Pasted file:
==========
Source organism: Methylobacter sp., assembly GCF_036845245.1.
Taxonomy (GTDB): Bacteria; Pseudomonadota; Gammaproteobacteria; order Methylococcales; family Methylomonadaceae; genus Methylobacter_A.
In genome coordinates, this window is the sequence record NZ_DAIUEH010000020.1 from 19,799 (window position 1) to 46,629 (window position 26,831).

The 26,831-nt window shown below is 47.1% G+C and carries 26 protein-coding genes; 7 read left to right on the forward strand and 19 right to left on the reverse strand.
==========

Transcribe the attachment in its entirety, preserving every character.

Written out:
Source organism: Methylobacter sp., assembly GCF_036845245.1.
Taxonomy (GTDB): Bacteria; Pseudomonadota; Gammaproteobacteria; order Methylococcales; family Methylomonadaceae; genus Methylobacter_A.
In genome coordinates, this window is the sequence record NZ_DAIUEH010000020.1 from 19,799 (window position 1) to 46,629 (window position 26,831).

The 26,831-nt window shown below is 47.1% G+C and carries 26 protein-coding genes; 7 read left to right on the forward strand and 19 right to left on the reverse strand.